When I was ten years old, I decided that sailing a small boat across a big ocean was a superb idea. It’s not something you tend to confess later on to, say, your high school guidance counselor when discussing future career choices like brain surgeon, diplomat or industrial tycoon (or, in that reptilian counselor’s case, “You’ll make a good-looking secretary.”) Nor is crossing an ocean something you do on a whim, or a two-week vacation. No, it was just something I remember thinking, as ten-year-old me gazed at the ocean from a Maine beach about an hour after my first long look at a real offshore sailboat: Whoa, there’s no land for 3,000 miles! I’ve got to find out what it’s like out there.
In the late 1970s, women who owned and sailed boats, especially solo, were rare. I had a small wooden folkboat that I sailed mostly between Branford, Connecticut, Newport Rhode Island and Nantucket, Massachusetts. But something kept pushing me. It’s taken decades to understand what, and why, and it’s risky telling such truths in public. Because when it comes to one’s own memory, what is truth? It’s much more than a recitation of facts through the lens of experiences, fears, and needs.
Women didn’t run away to sea much in those days, but after a string of family tragedies, I did. I signed aboard a 72-foot ketch as crew, and we crossed the Caribbean from St. Thomas, US Virgin Islands, to Central America, where we spent eight more months. From the captain, a retired Navy commander, I learned celestial navigation and proper watchkeeping. The following year, I studied hard, sat the Coast Guard exam for my captain’s license, and passed. With a 100-ton license I became one of the first woman ship captains in New England. There was quite a lot of resistance to such authority, some of it made jokingly, some seriously, but most of it turned out okay when a little humor and patience were applied.
An Atlantic crossing in a 55′ wooden schooner in 1987 had to be aborted 250 miles off Charleston, South Carolina because of a sudden structural leak that threatened to sink us in a 50-knot gale without round-the-clock pumping. When we returned to the dock, friends were astonished to see the paint completely stripped off the lower part of the hull, so dangerously fast had we been sailing and surfing down steep Gulf Stream waves – even under bare poles.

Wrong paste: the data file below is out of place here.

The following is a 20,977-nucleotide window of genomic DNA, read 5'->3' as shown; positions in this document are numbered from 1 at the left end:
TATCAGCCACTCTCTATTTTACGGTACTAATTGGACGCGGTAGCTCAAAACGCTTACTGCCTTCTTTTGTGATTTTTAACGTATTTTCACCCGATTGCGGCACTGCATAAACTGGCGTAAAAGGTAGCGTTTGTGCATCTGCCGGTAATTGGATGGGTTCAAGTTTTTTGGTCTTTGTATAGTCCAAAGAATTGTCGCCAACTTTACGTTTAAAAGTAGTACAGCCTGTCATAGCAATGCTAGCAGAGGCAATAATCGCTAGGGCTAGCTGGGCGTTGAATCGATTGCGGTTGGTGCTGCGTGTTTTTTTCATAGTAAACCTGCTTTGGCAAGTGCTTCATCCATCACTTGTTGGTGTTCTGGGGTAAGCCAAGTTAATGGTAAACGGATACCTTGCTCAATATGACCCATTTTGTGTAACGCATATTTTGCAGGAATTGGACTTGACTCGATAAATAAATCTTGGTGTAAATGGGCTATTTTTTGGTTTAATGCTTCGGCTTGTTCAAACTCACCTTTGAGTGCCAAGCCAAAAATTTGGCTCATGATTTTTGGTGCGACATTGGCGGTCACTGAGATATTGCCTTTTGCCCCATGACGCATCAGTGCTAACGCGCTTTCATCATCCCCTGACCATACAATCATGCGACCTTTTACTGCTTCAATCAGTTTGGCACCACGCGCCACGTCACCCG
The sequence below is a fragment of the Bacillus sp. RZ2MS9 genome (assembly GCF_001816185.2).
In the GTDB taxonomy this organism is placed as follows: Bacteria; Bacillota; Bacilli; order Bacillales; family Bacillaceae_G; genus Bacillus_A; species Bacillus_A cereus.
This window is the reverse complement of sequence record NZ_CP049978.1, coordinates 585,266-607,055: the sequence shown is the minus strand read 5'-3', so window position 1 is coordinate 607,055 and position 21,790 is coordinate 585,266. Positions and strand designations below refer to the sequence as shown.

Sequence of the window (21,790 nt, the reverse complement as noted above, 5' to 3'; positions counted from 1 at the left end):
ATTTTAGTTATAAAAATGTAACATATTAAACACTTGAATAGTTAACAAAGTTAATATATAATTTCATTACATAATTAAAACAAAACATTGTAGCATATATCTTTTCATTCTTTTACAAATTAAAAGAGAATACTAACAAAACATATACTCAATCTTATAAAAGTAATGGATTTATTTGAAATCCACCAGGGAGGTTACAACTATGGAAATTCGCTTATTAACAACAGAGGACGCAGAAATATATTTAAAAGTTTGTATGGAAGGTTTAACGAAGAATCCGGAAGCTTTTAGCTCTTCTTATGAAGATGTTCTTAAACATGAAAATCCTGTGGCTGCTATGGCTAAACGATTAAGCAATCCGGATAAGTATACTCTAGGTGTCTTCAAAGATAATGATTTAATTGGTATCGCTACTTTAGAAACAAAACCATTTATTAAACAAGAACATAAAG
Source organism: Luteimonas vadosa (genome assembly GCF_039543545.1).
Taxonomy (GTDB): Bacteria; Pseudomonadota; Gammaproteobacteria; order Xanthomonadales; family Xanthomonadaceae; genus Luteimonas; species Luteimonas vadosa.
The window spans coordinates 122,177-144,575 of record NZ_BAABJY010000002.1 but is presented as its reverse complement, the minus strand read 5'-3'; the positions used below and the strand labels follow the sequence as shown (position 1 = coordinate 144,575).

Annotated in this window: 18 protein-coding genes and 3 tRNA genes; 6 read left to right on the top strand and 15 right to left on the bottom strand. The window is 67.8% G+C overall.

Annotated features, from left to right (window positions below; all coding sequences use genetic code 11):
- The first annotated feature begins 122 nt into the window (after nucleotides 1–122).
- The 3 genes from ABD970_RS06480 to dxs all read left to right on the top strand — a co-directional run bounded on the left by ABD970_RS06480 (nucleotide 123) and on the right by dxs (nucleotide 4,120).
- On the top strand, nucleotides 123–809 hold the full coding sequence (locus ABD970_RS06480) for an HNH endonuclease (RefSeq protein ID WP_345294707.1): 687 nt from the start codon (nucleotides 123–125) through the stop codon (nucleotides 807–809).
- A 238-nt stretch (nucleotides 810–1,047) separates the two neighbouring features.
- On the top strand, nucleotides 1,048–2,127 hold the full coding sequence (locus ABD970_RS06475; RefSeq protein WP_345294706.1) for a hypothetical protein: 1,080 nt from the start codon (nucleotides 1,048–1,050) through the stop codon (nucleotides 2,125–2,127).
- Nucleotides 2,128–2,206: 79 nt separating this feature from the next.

So, while I had crossed the Caribbean, sailed to Bermuda, and up and down the US east coast several times, and much later, sailed from Seattle to Alaska’s Prince William Sound and back, I still hadn’t actually crossed a major ocean. I did know, however, what it’s like to be in out in a wild sea in the middle of the night, in the middle of a gale.
I’m on my tenth revision of a memoir that will probably not be published until after my novel is published, because memoirs are so ubiquitous these days that they’re a hard sell for a first book. It’s about why a young woman would want to go to sea, to cross an ocean in a small boat, and what she was running from. It explores the paradox of how a woman can be assertive at her job yet so easily pushed around in romantic relationships; these themes are braided into chapters that describe the turbulent emotional and physical voyages I made in the Atlantic, Caribbean, and up to Alaska. It doesn’t cover the Pacific crossing in 2011-2013, though – that will be a future book.
My novel, about the generational effects of war, has three characters living in different decades whose lives intertwine because of a WW2 diary kept by a soldier in the North African and Italian campaigns. The research that went into getting wartime details right has taken me over two years. I’m aiming to finish the novel this winter, then have it professionally edited, and then begin the search for another literary agent (mine closed her business during the pandemic.)
I’ll keep you posted on progress toward publication. Meanwhile, I love to write short pieces on other topics ranging from the environment to political satire, many of which you can read from links on my published work page. Thanks for reading, and especially, for subscribing. You can unsubscribe at any time, and I don’t share emails.